13. [3] Vasodilators ▪ Vasodilators can help relax and dilate the blood vessels. ▪ Vasodilators are effective in acute heart failure because they provide a reduction of cardiac preload (through venodilation), and reduction of cardiac afterload (through arteriolar dilation). ❖ Ex: Hydralazine, Nitrates ▪ Hydralazine causes vasodilation by acting mainly on arteries and arterioles but not veins so reduces the cardiac afterload . ▪ Nitrates dilate veins more than arteries so decrease the cardiac preload. o Therefore, it is preferable to use hydralazine and nitrates together. 13
  14. █ Cardiac myocytes (Heart cell) 14
  15. [4] Positive inotropes (Digitalis, Cardiac glycosides) ▪ Positive inotropes or cardiotonic drugs are drugs that increase the force of heart muscle contractions, increase COP and pump blood more effectively to all tissues of the body in patients with HF. Ex: Digitalis or cardiac glycosides ▪ Cardiac glycosides represent a family of compounds derived from the foxglove plant (Digitalis purpurea). ▪ Cardiac glycosides include digoxin, digitoxin and Ouabain ▪ The 3 compounds are chemically similar 15
  16. ❖ Chemical structure 16 1- Steroid nucleus with 4 fused rings 2- Lactone ring 3- Sugar molecules ❖ Each cardiac glycoside compound consists of two parts : 1- Non sugar part (Aglycon or genin) _ part that contain steroid nucleus and lactone ring , o It is found in all members of cardiac glycosides o It is the part that is responsible for the pharmacological activities of the glycosides 2- Sugar part (Glycon) _ the sugar part o It is the part that is responsible for pharmacokinetic of the glycoside –Glycon part differs from one glycoside to another ▪ All glycosides have the same MOA because the MOA depends on Aglycon part which is fixed and constant in the 3 compounds
  17. ▪ Digoxin is the only cardiac glycoside used now for medicinal purposes. ❖ Pharmacokinetics ▪ Digoxin is 65–80% absorbed after oral administration. ▪ Once present in the blood, digoxin is widely distributed to tissues, including the heart and CNS. ▪ Digoxin is not extensively metabolized; almost two thirds is excreted unchanged by the kidneys. ▪ The half-life of digoxin in patients with normal renal function is long (40 hours) ▪ Digoxin is eliminated by the kidneys. 17
  18. ❖ The sodium-potassium pump ▪ The of Na+ /K+ -ATPase (also known as the sodium-potassium pump) is the enzyme responsible for pumping sodium ions out of the cell and potassium ions into the cell. ▪ This transport function is necessary for the normal function of the cell ❖ The mechanism of action A. Cardiac Effects ▪ Cardiac glycosides act by inhibiting the activity of Na+ /K+ -ATPase enzyme so inhibit cell membranes from pumping sodium out. ▪ This leads to the accumulation of Na+ inside the heart cells 18
  19. ▪ The accumulation of sodium ions inside the heart cells allows more calcium to accumulate in the cells. ▪ This is because: o The release of ca from ca-binding stores at the inner aspect of cell membrane o Opening Ca channels in the cell membrane o Decreasing the ability of the Na/ Ca transporter to push calcium out of the cells. ▪ The accumulated calcium creates stronger heart muscle contractions (positive inotropic effect), meaning the heart pumps more blood with each heartbeat, i.e increases the cardiac output. ▪ The increased COP result in improvement of renal blood flow causing diuresis so edema starts to disappear ▪ Further, the diuresis decreases blood volume. o A decrease in blood volume relieve the workload of the heart. 19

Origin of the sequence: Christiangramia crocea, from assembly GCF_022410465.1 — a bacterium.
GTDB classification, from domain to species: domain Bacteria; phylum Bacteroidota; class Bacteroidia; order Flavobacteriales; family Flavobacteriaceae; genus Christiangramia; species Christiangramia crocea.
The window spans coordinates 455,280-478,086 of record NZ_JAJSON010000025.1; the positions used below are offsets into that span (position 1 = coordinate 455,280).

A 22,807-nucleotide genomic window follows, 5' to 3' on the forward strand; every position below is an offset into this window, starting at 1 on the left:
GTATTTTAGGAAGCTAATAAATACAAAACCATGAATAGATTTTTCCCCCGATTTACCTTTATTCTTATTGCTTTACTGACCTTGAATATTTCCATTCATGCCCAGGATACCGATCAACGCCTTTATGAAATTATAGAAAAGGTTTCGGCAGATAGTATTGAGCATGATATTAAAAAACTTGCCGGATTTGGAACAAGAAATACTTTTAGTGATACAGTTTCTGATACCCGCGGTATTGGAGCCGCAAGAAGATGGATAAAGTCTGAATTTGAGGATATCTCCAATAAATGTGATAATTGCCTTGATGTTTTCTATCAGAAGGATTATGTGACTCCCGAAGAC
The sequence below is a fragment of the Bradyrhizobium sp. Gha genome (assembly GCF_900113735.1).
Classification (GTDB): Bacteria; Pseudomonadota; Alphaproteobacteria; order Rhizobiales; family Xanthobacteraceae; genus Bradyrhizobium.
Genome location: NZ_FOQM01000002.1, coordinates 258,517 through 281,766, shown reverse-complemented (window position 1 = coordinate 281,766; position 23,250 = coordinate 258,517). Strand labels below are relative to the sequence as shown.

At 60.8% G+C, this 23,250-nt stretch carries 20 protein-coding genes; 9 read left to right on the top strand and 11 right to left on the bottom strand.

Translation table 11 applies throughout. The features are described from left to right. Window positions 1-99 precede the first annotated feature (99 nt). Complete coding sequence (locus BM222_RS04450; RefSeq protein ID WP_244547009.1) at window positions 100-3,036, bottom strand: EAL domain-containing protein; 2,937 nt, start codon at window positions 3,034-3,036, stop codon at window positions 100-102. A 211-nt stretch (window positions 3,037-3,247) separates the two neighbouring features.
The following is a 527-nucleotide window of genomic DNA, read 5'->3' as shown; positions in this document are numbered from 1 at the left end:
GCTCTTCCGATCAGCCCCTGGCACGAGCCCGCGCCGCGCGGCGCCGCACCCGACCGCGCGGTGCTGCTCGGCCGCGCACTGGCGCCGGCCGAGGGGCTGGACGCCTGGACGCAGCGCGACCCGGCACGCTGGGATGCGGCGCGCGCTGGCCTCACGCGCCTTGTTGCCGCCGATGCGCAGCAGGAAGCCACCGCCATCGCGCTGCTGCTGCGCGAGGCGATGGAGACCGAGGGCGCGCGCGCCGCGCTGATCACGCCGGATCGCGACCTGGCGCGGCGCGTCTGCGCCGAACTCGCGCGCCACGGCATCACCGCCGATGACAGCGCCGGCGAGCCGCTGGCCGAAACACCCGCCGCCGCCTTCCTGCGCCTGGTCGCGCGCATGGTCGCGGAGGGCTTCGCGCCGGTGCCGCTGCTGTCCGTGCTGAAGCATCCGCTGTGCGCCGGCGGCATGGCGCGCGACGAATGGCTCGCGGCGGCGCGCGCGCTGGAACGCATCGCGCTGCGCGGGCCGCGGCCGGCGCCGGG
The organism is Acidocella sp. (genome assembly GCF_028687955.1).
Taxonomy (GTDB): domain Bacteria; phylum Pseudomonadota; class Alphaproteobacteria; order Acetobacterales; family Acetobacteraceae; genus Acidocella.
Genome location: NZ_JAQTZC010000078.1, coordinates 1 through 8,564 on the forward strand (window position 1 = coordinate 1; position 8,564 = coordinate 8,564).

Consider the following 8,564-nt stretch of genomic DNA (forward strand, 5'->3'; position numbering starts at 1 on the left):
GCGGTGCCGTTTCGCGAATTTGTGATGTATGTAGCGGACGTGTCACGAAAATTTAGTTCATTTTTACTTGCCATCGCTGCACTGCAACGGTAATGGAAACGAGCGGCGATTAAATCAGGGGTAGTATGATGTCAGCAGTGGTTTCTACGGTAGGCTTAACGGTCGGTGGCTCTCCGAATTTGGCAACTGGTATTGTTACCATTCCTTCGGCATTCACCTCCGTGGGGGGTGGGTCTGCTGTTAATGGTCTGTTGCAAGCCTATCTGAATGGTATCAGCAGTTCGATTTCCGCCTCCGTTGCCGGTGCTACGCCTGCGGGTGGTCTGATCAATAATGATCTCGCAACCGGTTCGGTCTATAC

20. B. Extracardiac effects— ▪ Digoxin induce vagal stimulation so decrease the heart rate i.e bradycardia (negative chronotropic effect) ▪ Due to bradycardia : o The diseased cardiac muscle takes more time of rest o The ventricle take more chance for good filling with blood ❖ Indications ▪ Digoxin is mostly used to treat serious heart failure when other medicines do not help improve the symptoms. 20
  21. ❖ Side effects ▪ Digoxin has a relatively narrow safety margin. o The therapeutic plasma concentration range for digoxin is 0.5 - 1.5 ng/ml. o Plasma concentrations above 2.0 ng/ml can lead to digitalis toxicity ▪ If toxicity occurs with digoxin, it may take several days for the plasma concentrations to fall to safe levels because of the long half-life. 1- Cardiac symptoms ▪ Bradycardia ▪ The most significant side effect of digoxin is cardiac arrhythmias, some of which may be life-threatening. 2- Extra cardiac symptoms ▪ GI symptoms: anorexia, diarrhea ▪ Neurologic symptoms: confusion, fatigue, yellow vision (xanthopsia) 21
  22. ❖ Treatment of toxicity ▪ Stope the drug ▪ Potassium supplementation can reverse the toxic effects of digoxin if the toxicity is related to hypokalemia. ▪ Antiarrhythmic drugs as lidocaine ▪ Atropine _ in case of severe bradycardia ▪ Fab (Fractionated Antibodies) _ it is the most specific treatment that can be used to rapidly reduce plasma digoxin levels. o These antibodies combine with excess digoxin forming complex which excreted through urine 22
  23. [5] Beta blockers ▪ Beta blockers work by protecting the heart against the effects of sympathetic overactivity produced by the brain. o So protect against tachycardia ▪ They decrease the release of renin in the kidneys _ so help ACE inhibitors ▪ These drugs slow the heart rate and reduce blood pressure which allows the heart to pump more efficiently. ▪ Most patients with chronic heart failure respond favorably to certain β blockers (Bisoprolol, Metoprolol, Carvedilol). NOTES ▪ Beta blockers should be used in small doses ▪ They should be used once patients are clinically stable ▪ Beta-blockers are contraindicated in patients with Asthma. 23
  24. 24 The lecture end Thank you